Guest Photographer – A Chance

I have recently written about a wonderful project in North Devon called The Wholelife Project. Shortly after my pitch was thumbs-upped by Devon Life, I had a visit from an old friend. She answers to many names; Inner Dialogue, Imaginary Friend, Subconscious Suggestion, call her what you will. And this gal is persistent, popping an idea into my head with superglue. No shifting.

I first heard about the above project from Nancy Nightingale’s nephew, Marley. As part of his home-schooling curriculum, he helps out with both the maintenance and crowd control. One day, whilst he was helping out in Nancy’s garden, he mentioned how much he enjoyed his time at Wholelife. The cogs don’t always whirr, sometimes they dawdle. Several weeks later it dawned on me that this small-holding, which specialises in helping those with behavioural problems and learning difficulties, would make a great article. Their work was something that deserved to be shared.

Please bear with me, I will get to the Guest Photographer bit eventually.

Later Nancy mentioned that Marley was very keen on wildlife photography and his work was pretty good. I checked out his Instagram account and it was obvious that this was not just familial bias. Then my head-popping friend crashed the party. Why not? I thought. You should always give people a chance. I did some maths, approached DL, contacted Matt and Emma from Wholelife and when everyone was in agreement asked if Marley would like to take the photographs for my article. Marley is fifteen. A teenage boy, brimming with hormones, in charge of the pictures for my piece, was that a wise decision? After all it is not just about snapping away; the right shots had to be selected, they had to be reflective of my writing, they must mine into the essence of the subject and they had to be submitted on time. Deadlines: love them and hate them! What could possibly go wrong? I did begin to worry that I had been a little rash.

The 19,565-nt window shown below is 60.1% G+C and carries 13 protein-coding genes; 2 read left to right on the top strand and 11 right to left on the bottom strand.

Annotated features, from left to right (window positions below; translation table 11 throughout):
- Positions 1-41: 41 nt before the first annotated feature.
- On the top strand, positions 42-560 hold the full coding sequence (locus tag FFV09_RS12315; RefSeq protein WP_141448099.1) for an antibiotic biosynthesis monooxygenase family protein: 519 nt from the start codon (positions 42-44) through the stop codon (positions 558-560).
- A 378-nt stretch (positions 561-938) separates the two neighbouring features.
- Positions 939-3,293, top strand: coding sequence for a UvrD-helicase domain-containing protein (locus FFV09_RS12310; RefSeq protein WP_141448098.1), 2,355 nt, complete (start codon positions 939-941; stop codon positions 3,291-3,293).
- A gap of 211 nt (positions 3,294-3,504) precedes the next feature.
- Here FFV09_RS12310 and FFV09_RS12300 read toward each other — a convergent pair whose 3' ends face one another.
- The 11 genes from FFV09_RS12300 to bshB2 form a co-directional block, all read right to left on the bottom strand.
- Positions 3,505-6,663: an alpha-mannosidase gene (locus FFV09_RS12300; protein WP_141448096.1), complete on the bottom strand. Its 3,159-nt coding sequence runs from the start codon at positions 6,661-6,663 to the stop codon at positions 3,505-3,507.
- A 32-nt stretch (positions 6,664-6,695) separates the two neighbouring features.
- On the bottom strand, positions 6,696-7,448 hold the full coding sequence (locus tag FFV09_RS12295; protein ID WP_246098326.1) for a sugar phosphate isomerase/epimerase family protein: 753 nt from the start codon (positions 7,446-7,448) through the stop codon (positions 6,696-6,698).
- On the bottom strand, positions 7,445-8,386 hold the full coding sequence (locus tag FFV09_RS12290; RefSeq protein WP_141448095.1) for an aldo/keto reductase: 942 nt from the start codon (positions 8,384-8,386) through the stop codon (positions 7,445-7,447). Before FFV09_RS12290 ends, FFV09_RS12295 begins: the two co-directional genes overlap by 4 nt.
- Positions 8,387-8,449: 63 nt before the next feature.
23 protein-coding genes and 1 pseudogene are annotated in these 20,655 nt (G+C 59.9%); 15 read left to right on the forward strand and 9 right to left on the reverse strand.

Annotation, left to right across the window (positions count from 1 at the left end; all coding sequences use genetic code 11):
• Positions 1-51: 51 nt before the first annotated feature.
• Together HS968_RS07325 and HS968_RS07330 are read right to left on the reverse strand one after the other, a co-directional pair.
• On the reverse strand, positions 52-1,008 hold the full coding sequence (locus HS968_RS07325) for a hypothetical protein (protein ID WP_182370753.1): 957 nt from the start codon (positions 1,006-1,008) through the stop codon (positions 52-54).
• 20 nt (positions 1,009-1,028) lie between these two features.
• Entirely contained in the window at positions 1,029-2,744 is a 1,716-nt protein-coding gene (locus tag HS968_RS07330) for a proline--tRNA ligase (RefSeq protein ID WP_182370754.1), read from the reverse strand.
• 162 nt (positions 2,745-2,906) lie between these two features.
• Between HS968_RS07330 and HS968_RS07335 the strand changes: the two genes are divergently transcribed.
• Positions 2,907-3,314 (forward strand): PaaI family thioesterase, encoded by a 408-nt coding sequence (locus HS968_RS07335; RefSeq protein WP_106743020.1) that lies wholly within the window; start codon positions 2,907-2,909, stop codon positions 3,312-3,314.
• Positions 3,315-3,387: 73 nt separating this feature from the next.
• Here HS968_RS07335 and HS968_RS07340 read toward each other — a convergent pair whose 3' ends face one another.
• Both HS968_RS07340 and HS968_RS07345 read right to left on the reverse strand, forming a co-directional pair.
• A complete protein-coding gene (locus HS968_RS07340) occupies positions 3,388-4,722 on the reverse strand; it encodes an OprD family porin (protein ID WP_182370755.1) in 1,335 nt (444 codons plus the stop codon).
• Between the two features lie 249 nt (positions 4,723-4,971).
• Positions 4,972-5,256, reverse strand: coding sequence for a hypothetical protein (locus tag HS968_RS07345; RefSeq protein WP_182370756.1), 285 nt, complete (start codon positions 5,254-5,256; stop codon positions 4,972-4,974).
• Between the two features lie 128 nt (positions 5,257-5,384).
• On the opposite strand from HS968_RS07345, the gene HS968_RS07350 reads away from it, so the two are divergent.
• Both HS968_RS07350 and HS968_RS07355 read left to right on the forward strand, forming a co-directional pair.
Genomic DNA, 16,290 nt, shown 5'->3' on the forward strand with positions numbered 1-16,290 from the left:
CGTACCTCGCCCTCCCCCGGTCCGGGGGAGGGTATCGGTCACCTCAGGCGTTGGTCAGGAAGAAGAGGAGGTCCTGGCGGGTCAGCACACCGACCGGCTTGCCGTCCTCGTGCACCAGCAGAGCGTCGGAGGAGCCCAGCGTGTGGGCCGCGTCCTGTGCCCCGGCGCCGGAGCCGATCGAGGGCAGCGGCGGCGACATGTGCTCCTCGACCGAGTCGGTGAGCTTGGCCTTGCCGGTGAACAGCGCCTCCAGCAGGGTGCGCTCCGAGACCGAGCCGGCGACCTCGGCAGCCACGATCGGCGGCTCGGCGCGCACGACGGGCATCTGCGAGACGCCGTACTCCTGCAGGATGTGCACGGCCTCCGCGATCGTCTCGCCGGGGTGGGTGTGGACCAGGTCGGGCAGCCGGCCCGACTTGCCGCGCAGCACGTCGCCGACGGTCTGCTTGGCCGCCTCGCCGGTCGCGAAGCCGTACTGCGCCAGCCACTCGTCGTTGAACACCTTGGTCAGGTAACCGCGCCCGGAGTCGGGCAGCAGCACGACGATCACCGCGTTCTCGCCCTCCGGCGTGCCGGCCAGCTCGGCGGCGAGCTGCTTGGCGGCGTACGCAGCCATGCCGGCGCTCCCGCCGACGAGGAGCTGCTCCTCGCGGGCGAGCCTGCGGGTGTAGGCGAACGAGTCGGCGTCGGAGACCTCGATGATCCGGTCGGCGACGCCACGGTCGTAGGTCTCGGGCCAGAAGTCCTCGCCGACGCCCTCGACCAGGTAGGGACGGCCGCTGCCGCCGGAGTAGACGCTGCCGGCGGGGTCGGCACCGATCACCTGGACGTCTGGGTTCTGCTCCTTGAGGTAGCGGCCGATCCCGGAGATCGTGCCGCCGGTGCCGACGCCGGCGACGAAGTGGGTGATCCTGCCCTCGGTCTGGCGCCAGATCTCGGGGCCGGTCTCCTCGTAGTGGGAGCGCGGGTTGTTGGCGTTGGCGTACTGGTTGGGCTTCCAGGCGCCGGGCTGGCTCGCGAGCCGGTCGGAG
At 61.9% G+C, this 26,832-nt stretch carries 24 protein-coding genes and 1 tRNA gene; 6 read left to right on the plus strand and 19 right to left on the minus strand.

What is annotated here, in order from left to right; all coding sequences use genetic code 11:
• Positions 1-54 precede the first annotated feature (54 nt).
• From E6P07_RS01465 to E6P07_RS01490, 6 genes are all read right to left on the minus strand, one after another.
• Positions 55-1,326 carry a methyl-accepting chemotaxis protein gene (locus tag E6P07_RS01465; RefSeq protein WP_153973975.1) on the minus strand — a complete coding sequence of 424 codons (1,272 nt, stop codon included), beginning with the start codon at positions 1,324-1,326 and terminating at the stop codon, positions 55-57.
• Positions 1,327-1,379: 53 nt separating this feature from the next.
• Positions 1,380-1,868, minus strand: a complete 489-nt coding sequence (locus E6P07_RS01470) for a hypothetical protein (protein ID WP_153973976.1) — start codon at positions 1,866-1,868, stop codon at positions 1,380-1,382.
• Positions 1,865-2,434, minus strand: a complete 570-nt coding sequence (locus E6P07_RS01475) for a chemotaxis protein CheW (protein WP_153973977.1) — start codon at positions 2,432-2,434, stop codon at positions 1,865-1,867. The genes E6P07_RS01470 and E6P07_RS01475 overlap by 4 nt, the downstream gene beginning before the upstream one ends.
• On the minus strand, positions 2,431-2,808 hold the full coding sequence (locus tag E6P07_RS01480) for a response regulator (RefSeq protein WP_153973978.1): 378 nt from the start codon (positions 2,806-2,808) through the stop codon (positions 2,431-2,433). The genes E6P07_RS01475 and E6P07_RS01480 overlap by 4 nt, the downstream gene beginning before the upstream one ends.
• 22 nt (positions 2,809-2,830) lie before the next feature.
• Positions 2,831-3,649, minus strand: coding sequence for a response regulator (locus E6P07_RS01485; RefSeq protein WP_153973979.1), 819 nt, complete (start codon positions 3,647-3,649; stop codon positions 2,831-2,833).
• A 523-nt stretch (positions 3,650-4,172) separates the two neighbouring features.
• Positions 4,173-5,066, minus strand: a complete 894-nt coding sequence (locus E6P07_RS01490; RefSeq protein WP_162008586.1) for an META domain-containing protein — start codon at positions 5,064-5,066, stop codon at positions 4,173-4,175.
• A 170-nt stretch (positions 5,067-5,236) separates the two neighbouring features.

My worry was wasted energy. Marley produced (a catalogue) of wonderful photographs, far better than anything I could have produced myself. They were well lit and crisp, but more importantly they were sensitive, affectionate and intuitive. There are a lot of good photographers out there, but you have to have something a little bit special to succeed. And I have every faith that Marley will do just that.

And when he makes his first million, I think he should buy me a Harley Davidson.